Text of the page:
Biocompatible materials are becoming more common with medical 3D printing. Biocompatibility is the measure of how well a foreign material will be accepted by the human body. This could be anything from skin contact, exposure to bodily fluids, or even contact with bones. What is it that allows certain materials to be biocompatible?
Chemical composition of thermoplastics and photopolymers are the drivers behind biocompatibility. There are several considerations that must be accounted for when developing biocompatible materials, but one of the most crucial parameters is wettability. Wettability refers to how well a fluid will stick to a surface. Basically, the less time a fluid has to react with a foreign surface, the safer that material is for organic usage.
There are three main specifications that material manufacturers look for when testing and approving biocompatible materials: Cytotoxicity, Sensitization, and Irritation. A material must comply with all three of these requirements to be approved for biocompatible usage.
- Cytotoxicity: The degree to which a substance can cause damage to a cell.
- Sensitization: The potential to cause a sensitizing effect or allergic reaction.
- Irritation: The potential to cause an immediate irritation reaction following exposure to the body.
Aside from material composition is the 3D printer setup. A material can be biocompatible and improperly setup in the printer, leading to compromised material properties. That material product is no longer considered biocompatible.
A good example of this is with PolyJet printing. Each material is fed through a series of pumps and tubes until it reaches the jets. When switching out materials from the typical prototype materials, the fluid system must also be changed. This process is performed so that the medical material won’t mix with any residue from the materials previously loaded.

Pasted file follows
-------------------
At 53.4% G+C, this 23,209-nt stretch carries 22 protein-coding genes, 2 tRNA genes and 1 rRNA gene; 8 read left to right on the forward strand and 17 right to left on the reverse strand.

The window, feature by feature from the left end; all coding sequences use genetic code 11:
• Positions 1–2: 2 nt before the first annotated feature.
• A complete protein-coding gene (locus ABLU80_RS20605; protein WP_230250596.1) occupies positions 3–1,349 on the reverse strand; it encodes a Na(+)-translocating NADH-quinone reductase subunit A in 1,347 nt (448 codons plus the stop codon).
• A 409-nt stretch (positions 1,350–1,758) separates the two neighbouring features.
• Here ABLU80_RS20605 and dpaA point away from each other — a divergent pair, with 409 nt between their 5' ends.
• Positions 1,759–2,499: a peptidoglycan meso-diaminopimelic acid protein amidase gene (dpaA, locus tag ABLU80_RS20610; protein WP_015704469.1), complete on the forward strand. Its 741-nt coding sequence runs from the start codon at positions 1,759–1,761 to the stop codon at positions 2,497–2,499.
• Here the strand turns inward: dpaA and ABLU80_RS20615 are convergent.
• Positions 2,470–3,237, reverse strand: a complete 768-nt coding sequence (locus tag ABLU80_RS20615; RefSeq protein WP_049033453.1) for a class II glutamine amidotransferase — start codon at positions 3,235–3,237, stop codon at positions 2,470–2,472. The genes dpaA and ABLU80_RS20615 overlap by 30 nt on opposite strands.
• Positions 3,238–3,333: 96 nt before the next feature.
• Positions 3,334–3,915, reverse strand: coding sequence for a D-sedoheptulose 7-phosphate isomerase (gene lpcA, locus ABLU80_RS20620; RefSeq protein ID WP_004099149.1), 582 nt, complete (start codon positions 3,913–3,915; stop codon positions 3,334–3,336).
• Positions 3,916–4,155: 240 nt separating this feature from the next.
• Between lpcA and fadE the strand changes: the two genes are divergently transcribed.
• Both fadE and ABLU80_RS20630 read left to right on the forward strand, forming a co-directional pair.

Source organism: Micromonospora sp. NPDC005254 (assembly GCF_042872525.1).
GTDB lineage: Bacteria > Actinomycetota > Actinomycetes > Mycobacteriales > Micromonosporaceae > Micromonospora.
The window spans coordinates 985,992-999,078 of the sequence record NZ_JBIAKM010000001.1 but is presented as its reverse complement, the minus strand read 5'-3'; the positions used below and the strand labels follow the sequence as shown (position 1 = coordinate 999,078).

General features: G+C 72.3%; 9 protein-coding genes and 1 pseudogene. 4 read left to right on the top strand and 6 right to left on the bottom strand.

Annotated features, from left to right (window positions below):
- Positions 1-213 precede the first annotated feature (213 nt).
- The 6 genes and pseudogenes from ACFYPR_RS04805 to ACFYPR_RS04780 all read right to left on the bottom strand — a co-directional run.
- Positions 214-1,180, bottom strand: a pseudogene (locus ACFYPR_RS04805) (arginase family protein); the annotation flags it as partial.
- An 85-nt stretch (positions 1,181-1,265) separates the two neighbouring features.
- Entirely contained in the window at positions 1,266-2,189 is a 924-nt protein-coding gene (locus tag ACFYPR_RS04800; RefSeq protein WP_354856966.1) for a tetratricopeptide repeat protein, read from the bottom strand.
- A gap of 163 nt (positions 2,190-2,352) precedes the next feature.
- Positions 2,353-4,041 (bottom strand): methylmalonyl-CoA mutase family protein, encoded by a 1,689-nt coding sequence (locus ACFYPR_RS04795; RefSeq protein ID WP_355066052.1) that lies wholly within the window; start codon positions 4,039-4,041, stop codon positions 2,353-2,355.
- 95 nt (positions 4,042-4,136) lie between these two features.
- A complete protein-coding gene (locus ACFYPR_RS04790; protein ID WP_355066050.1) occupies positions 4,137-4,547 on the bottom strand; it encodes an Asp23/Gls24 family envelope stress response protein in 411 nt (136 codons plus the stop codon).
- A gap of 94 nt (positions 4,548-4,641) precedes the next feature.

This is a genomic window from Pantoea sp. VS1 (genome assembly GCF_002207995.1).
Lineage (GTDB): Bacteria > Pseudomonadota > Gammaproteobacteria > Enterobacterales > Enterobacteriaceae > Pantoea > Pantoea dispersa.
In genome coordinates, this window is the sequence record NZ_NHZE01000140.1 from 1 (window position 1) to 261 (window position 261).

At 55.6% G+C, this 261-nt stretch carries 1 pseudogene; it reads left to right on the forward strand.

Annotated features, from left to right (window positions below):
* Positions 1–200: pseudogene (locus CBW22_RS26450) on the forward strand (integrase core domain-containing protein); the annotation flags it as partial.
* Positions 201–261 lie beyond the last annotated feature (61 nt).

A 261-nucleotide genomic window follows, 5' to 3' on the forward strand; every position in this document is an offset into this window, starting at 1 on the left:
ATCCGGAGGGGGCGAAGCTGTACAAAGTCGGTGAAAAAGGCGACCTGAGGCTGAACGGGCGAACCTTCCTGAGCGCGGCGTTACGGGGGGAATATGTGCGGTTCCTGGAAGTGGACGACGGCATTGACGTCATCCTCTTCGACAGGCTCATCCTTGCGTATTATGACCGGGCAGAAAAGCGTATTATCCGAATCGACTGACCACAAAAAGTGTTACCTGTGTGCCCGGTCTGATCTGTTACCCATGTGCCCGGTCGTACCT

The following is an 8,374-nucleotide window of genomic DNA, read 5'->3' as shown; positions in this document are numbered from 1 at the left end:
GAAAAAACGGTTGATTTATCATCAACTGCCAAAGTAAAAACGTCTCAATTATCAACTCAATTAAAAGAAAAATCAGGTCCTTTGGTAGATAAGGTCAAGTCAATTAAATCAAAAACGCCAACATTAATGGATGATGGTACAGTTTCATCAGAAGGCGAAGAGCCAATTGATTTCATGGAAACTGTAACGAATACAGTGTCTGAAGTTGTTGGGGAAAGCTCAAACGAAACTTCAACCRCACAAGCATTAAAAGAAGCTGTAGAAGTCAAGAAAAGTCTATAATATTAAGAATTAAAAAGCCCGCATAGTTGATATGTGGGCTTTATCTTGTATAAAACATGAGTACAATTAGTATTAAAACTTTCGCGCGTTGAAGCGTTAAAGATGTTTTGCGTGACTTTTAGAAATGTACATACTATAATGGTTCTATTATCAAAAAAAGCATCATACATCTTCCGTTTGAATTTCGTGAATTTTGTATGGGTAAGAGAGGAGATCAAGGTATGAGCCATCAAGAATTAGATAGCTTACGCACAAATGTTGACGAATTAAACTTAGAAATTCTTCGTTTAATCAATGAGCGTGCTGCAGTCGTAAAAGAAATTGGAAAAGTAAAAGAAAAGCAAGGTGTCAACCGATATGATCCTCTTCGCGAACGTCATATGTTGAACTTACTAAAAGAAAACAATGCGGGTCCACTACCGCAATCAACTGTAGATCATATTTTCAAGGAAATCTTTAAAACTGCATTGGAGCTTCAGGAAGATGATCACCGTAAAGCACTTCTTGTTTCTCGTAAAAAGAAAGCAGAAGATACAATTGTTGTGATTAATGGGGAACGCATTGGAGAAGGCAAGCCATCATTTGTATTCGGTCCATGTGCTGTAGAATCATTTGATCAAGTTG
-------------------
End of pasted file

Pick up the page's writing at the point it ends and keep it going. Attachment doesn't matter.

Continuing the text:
Here at Purple, we have a good selection of solutions for biocompatible applications. Most recently, we have been using our Origin One DLP printer to print medical grade MED 412, MED 413, and 3843. We also use our PolyJet machines to print MED610, MED615, and biocompatible Digital ABS+. These materials are cleared for prolonged skin exposure, from permanent (over 30 days) contact with intact skin to limited (less than 24 hours) contact with compromised surfaces.
By complying with biocompatible regulations, Purple ensures high quality and safe medical parts for your company. Request a free instant quote here.
Meet Doug Simsarian
Meet Purple Porcupine Sales Engineer, Doug Simsarian. Doug focuses on helping customers find the right additive solution for their prototyping and production needs. His favorite part about working about Purple is the diverse projects and exciting applications.
Out of the office, Doug enjoys playing tennis, biking, and working on cars. If you haven’t had the chance to meet Doug yet, connect with him on LinkedIn or stop by our office and say hi!